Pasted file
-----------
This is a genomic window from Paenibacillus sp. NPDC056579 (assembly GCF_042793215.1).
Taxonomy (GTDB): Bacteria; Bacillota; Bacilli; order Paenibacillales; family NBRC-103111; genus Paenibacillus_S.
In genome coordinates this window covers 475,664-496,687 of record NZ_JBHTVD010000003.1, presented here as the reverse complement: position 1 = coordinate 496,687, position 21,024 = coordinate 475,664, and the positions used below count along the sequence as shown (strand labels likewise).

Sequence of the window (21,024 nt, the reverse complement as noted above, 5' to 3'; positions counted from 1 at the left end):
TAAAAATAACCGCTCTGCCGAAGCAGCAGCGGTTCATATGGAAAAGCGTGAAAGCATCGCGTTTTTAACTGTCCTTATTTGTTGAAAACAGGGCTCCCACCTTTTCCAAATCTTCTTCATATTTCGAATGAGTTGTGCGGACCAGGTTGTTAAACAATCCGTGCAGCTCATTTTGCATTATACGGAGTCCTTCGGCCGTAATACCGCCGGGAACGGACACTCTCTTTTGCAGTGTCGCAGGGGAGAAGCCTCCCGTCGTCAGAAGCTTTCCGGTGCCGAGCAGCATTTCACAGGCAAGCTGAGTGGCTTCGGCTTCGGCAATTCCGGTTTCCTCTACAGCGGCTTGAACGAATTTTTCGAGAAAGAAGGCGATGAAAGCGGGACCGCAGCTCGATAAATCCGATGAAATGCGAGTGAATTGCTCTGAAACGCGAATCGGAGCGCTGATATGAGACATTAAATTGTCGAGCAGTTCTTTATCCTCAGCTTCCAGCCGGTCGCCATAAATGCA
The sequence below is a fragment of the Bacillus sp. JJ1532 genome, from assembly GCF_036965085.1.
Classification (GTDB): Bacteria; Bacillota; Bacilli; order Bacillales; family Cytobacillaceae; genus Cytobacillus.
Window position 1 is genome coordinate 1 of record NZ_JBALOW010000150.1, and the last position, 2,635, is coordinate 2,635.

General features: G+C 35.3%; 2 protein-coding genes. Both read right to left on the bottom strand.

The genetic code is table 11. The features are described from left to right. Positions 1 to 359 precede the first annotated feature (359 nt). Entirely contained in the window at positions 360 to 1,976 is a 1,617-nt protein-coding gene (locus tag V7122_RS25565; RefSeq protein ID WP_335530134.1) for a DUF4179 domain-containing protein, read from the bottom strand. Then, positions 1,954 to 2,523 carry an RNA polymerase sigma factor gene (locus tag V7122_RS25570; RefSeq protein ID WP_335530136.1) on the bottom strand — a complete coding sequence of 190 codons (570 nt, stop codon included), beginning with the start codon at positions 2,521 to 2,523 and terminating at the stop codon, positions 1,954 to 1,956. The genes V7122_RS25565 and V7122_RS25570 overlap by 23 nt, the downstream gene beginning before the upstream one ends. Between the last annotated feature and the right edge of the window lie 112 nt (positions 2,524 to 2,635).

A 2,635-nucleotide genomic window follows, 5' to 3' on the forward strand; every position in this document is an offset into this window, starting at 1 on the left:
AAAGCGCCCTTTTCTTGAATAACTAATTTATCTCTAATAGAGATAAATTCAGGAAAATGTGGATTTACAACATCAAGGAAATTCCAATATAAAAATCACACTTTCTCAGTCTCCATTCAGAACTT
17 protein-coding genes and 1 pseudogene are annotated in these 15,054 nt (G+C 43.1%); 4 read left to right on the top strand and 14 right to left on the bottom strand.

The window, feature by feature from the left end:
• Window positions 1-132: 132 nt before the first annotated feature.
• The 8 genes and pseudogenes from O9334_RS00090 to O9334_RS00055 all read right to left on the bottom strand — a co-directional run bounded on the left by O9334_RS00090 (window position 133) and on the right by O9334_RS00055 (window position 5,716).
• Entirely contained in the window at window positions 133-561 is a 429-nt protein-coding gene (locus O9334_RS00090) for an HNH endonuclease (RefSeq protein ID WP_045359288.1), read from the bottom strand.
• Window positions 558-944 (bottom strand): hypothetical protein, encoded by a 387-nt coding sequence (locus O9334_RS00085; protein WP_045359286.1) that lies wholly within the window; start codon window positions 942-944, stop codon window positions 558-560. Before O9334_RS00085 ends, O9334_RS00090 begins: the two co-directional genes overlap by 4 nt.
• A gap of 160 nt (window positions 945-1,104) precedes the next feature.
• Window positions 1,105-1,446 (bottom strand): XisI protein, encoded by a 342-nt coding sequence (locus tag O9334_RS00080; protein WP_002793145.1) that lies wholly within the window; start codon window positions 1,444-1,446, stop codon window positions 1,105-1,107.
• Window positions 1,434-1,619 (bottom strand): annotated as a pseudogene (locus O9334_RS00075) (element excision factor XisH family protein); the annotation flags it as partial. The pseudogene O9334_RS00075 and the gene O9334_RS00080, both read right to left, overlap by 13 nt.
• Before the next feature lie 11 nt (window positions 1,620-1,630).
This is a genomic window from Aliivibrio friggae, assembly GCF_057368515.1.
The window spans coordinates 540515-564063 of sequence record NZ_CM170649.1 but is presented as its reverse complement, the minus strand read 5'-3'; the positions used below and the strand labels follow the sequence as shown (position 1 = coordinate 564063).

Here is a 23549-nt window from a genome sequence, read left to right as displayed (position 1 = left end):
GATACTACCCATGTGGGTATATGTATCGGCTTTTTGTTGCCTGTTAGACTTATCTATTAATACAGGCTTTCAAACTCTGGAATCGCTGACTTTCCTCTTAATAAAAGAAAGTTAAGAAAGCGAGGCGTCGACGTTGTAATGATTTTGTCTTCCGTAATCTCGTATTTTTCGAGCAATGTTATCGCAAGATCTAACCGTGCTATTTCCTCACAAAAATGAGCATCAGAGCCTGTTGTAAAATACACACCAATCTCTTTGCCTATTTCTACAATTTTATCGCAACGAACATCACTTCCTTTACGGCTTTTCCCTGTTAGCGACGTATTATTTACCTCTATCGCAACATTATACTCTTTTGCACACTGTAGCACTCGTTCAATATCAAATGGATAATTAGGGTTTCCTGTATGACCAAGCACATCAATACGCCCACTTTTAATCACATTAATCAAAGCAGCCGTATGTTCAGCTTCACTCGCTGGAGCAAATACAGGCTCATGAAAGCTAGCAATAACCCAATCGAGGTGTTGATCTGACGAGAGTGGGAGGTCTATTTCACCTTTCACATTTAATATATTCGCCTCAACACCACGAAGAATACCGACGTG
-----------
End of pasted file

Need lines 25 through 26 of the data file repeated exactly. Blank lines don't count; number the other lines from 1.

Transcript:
Here is a 23549-nt window from a genome sequence, read left to right as displayed (position 1 = left end):
GATACTACCCATGTGGGTATATGTATCGGCTTTTTGTTGCCTGTTAGACTTATCTATTAATACAGGCTTTCAAACTCTGGAATCGCTGACTTTCCTCTTAATAAAAGAAAGTTAAGAAAGCGAGGCGTCGACGTTGTAATGATTTTGTCTTCCGTAATCTCGTATTTTTCGAGCAATGTTATCGCAAGATCTAACCGTGCTATTTCCTCACAAAAATGAGCATCAGAGCCTGTTGTAAAATACACACCAATCTCTTTGCCTATTTCTACAATTTTATCGCAACGAACATCACTTCCTTTACGGCTTTTCCCTGTTAGCGACGTATTATTTACCTCTATCGCAACATTATACTCTTTTGCACACTGTAGCACTCGTTCAATATCAAATGGATAATTAGGGTTTCCTGTATGACCAAGCACATCAATACGCCCACTTTTAATCACATTAATCAAAGCAGCCGTATGTTCAGCTTCACTCGCTGGAGCAAATACAGGCTCATGAAAGCTAGCAATAACCCAATCGAGGTGTTGATCTGACGAGAGTGGGAGGTCTATTTCACCTTTCACATTTAATATATTCGCCTCAACACCACGAAGAATACCGACGTG